Guidance on using the App Specific Hardware ID (ASHWID) to implement per-device app logic
This topic shows how an app with a cloud component may use the Application Specific Hardware Identifier (ASHWID for short) in conjunction with its back-end service to implement per-device logic. Apps that employ per-device licensing policies are examples of apps that belong to this category.
Windows Store apps are designed to easily share data and content across multiple devices. While consumers enjoy these experiences, content licensors often need a mechanism to limit content distribution to a fixed number of devices. Some apps such as content licensing apps need to conform to per-device licensing policies. In conjunction with a back-end cloud service, the Application Specific Hardware Identifier (ASHWID for short) provides a solution. The ASHWID provides a strong binding between the app/package and the device by representing several individual hardware characteristics. In order to protect user privacy, the ASHWID varies from app to app. Unless the underlying hardware has changed, two calls from the same app will result in identical ASHWIDs. However, the ASHWID changes if the hardware profile of the device changes, such as when the user unplugs a USB Bluetooth adapter. The back-end cloud service can verify the ASHWID and compare it with previously reported values. Though the ASHWID varies, it can be parsed to detect if the variance was simply due to a minor change such as an addition of memory to the system. The level of tolerance for variance is up to the implementation of the back-end cloud service. The specific elements that constitute the ASHWID and guidance on how to parse them is provided in subsequent sections.
At a high-level, an app can follow these steps:
- In the app, the client code calls the HardwareIdentification.GetPackageSpecificToken method and returns the ASHWID to the server back-end for the app.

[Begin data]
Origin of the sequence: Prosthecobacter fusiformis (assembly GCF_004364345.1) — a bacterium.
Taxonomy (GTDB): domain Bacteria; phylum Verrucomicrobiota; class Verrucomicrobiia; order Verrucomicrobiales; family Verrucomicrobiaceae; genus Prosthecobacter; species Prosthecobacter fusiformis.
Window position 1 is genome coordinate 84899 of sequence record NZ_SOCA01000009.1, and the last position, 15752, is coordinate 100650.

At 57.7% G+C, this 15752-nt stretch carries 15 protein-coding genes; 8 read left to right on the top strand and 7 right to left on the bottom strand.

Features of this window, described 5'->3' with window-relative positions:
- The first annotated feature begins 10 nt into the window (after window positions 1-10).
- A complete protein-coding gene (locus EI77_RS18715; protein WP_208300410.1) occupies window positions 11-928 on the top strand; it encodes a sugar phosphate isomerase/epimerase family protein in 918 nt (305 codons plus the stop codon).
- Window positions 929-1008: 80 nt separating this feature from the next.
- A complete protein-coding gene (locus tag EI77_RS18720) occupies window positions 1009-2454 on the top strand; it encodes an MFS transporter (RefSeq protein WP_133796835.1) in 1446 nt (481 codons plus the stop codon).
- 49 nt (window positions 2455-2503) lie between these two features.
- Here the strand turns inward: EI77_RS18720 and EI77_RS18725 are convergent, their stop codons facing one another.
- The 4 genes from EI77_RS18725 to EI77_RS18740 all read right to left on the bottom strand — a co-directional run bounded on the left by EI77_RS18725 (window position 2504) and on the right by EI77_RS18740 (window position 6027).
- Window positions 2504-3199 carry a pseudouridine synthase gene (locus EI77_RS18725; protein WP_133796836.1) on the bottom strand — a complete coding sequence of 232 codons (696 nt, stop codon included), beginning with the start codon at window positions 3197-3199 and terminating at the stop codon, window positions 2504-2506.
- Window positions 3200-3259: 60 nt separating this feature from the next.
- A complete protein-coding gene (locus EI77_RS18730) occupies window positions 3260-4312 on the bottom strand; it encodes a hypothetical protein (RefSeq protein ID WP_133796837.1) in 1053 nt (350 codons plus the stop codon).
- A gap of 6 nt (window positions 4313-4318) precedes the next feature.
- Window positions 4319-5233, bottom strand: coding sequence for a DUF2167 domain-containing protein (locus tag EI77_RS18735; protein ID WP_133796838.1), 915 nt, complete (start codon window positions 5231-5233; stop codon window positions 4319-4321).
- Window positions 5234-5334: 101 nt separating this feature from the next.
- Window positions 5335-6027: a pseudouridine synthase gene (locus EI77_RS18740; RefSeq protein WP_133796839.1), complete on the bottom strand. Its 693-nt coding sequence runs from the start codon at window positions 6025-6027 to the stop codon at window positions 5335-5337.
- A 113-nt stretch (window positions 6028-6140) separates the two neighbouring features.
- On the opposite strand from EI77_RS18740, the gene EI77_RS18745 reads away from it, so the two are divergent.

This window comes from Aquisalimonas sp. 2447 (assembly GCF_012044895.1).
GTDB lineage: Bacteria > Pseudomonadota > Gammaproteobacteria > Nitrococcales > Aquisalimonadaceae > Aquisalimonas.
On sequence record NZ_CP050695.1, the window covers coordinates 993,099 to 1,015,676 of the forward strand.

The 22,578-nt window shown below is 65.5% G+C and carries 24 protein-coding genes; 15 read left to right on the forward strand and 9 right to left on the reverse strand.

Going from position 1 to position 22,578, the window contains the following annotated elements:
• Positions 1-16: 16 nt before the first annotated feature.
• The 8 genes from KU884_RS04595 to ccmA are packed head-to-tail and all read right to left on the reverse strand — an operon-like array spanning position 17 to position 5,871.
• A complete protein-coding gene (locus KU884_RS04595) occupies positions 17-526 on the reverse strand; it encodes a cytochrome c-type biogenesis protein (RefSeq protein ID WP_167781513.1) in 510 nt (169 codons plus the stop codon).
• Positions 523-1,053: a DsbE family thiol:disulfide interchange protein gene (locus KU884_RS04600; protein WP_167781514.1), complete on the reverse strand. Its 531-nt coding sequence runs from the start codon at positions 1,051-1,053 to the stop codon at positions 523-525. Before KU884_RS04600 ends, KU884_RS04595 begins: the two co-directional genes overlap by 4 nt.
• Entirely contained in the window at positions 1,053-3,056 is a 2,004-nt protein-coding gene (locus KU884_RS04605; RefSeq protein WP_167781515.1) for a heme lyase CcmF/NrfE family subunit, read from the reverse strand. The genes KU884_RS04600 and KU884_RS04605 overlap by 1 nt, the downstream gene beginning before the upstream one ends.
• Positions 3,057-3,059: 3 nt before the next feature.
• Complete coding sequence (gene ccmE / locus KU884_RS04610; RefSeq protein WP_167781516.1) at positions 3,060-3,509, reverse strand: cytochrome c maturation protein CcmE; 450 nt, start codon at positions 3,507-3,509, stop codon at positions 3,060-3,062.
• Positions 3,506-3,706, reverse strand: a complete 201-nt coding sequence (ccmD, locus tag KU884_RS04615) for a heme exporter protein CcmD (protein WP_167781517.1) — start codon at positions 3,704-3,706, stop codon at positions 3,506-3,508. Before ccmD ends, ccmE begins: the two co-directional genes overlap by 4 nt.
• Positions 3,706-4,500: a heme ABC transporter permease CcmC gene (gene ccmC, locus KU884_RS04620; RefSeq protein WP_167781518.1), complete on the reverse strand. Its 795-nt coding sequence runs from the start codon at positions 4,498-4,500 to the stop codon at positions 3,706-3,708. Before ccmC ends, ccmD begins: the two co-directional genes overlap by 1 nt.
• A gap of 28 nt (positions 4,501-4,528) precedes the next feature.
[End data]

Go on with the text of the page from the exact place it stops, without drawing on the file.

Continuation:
- The cloud service verifies whether the value came from Windows and can be trusted.
- The cloud service compares the obtained ASHWID to previously recorded values provided by this user to determine whether they match and decides whether the device falls within the degree of tolerance allowed by the service.
- The cloud service either allows or disallows the use of its content on the particular device.
|Definitions used in this topic||Description|
Consists of a 5 part tuple consisting of the package name, publisher, version, resource and architecture (x86,x64,ARM or neutral).
Concatenated Package ID with the publisher name hashed. ( <package name>_<Version>_<Architecture>_< Resources>_<Base32(SHA256(Publisher))>) e.g. microsoft.office_18.104.22.168_x86_en-us_tf9ntdy1vxe7p (the last term is the hash of the publisher) .
Package name concatenated with the hashed publisher name.
In security engineering, a nonce is a number that is used only once. This is typically implemented as a random number that is large enough to reduce the probability of number reuse. A nonce is used in authentication protocols to prevent replay attacks. .
App Specific Hardware ID.
An ASHWID encapsulates several individual hardware characteristics of the particular device on which an app is running. The ASHWID is deliberately designed to be different for each app/package so as to prevent system wide behavior targeting and to protect the user’s privacy. The ASHWID is not designed to enable platform wide advertising scenarios.
An ASHWID is generated using the components that make up the device. Each component, when present, contributes to a section of the returned ASHIWD byte stream. Nine components are listed below:
- CPU ID of the processor
- Size of the memory
- Serial number of the disk device
- Network adapter (such as NIC MAC address)
- Audio adapter
- Docking station
- Bluetooth address
- Mobile broadband device ID